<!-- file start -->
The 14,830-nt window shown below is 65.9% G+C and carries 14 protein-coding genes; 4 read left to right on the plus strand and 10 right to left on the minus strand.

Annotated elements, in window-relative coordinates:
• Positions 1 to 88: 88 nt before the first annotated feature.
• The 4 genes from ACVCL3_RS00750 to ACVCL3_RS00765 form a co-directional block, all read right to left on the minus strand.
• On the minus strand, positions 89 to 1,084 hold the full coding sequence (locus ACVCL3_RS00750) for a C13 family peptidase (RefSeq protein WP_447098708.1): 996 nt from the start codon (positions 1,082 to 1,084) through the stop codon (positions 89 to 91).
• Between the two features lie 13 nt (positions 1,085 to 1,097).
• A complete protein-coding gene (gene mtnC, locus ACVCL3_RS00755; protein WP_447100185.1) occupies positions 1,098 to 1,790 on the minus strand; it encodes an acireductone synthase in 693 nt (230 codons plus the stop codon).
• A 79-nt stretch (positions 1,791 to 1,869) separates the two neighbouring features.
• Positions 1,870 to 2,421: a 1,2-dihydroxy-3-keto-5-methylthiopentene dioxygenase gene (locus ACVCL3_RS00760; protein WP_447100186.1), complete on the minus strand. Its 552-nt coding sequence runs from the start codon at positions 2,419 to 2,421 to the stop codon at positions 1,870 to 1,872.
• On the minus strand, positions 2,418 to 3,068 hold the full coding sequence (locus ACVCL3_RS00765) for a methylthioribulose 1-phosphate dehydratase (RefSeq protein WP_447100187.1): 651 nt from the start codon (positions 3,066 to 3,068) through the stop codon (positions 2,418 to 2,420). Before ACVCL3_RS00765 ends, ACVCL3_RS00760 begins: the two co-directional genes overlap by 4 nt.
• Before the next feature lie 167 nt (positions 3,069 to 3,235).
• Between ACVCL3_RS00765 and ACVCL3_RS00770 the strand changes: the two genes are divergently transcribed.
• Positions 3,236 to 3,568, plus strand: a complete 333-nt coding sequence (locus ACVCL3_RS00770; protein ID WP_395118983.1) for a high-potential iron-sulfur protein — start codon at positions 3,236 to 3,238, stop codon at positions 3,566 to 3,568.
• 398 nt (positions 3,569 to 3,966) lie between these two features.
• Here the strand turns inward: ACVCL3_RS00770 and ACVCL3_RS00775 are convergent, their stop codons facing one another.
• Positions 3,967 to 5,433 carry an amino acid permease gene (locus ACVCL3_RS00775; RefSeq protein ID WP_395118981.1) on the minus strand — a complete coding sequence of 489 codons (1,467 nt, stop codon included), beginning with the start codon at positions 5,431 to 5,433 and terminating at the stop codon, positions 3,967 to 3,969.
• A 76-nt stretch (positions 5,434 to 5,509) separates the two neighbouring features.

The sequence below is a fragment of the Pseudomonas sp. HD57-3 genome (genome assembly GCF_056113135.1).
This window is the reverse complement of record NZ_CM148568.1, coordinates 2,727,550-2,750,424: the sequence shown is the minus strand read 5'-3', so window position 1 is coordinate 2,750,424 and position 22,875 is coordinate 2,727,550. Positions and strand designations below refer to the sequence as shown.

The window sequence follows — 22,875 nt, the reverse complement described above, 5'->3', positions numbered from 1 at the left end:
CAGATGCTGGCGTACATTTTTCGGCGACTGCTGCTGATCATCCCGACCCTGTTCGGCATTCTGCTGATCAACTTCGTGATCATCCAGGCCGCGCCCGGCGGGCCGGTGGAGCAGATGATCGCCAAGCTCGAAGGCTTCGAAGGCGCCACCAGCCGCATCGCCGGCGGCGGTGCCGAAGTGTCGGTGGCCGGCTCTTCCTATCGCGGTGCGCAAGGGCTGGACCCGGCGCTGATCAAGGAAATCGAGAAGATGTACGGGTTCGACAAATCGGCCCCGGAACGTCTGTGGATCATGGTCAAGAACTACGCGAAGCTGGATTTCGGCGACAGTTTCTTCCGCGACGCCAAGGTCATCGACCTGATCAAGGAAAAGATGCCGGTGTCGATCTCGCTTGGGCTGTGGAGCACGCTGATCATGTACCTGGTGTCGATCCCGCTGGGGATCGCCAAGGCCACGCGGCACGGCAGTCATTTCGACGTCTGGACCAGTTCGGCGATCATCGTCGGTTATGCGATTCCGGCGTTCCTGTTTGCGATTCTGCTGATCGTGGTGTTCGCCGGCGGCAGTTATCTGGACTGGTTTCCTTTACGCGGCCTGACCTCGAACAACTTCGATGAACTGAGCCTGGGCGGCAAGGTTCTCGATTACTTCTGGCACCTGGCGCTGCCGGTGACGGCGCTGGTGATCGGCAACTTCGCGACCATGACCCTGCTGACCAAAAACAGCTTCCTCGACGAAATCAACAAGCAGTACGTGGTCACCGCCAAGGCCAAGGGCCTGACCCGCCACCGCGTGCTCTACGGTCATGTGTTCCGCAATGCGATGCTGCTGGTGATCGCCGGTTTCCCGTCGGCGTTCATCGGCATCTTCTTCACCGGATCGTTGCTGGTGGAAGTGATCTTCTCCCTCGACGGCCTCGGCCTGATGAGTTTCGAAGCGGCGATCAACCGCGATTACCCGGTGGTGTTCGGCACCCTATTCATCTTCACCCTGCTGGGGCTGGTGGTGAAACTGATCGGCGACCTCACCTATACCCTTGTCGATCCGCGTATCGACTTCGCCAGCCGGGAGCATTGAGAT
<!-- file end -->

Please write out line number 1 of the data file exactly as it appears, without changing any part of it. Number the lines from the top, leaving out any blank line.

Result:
The 14,830-nt window shown below is 65.9% G+C and carries 14 protein-coding genes; 4 read left to right on the plus strand and 10 right to left on the minus strand.